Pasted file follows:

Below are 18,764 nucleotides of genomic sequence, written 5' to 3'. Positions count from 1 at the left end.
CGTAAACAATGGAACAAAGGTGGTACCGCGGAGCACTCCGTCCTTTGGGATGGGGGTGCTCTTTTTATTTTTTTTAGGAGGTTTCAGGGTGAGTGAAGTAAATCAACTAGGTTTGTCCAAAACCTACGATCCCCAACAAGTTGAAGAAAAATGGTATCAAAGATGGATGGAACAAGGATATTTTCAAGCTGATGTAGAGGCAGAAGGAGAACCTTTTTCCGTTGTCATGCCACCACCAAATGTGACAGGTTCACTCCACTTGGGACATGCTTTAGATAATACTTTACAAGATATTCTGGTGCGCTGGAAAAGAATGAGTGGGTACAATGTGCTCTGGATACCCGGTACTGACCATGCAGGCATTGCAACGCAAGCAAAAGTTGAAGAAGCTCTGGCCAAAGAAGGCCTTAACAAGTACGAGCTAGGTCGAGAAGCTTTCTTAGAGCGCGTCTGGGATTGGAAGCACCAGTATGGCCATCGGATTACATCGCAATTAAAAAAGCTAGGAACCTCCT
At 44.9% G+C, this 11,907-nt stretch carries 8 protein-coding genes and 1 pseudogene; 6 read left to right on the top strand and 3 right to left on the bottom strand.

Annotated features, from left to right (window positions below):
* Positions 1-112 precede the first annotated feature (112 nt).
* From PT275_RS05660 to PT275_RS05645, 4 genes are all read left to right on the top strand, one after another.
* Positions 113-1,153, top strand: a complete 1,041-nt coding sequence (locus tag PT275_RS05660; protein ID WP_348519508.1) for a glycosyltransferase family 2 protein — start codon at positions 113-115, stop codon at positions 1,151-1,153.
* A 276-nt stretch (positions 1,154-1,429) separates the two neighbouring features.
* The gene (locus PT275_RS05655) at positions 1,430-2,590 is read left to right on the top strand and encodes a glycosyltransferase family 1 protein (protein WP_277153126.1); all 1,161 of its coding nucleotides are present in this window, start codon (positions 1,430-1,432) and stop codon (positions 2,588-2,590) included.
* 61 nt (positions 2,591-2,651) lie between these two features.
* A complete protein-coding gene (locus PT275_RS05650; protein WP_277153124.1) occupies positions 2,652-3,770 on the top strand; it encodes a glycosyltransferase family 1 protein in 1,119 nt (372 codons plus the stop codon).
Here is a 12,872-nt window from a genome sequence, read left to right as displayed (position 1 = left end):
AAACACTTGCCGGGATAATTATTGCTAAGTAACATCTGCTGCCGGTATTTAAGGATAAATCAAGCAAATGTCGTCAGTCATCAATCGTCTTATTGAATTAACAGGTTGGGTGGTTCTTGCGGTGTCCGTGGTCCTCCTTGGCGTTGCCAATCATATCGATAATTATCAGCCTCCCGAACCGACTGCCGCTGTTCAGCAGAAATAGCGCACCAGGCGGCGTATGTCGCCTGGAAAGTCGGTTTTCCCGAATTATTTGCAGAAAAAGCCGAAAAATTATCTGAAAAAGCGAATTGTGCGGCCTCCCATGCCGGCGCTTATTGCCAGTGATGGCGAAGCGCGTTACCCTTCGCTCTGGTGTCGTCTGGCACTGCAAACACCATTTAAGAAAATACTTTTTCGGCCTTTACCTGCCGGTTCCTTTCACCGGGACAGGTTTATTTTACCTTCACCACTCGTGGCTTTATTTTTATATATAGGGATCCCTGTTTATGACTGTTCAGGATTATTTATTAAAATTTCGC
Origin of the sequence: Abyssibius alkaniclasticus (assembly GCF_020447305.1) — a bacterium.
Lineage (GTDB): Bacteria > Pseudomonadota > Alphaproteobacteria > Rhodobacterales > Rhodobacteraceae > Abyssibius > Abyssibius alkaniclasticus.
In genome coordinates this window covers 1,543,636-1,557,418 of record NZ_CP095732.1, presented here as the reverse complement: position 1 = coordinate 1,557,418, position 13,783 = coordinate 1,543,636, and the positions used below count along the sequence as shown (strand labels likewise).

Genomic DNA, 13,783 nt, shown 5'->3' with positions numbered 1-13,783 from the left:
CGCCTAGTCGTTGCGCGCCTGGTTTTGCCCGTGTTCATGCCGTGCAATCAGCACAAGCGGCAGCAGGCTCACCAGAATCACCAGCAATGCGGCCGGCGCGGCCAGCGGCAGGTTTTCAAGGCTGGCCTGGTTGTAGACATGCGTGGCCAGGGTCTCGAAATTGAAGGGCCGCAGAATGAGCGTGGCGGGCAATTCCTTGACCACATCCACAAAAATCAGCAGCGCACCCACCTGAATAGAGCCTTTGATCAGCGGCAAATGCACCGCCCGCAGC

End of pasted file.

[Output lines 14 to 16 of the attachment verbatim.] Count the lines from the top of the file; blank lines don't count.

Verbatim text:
Origin of the sequence: Abyssibius alkaniclasticus (assembly GCF_020447305.1) — a bacterium.
Lineage (GTDB): Bacteria > Pseudomonadota > Alphaproteobacteria > Rhodobacterales > Rhodobacteraceae > Abyssibius > Abyssibius alkaniclasticus.
In genome coordinates this window covers 1,543,636-1,557,418 of record NZ_CP095732.1, presented here as the reverse complement: position 1 = coordinate 1,557,418, position 13,783 = coordinate 1,543,636, and the positions used below count along the sequence as shown (strand labels likewise).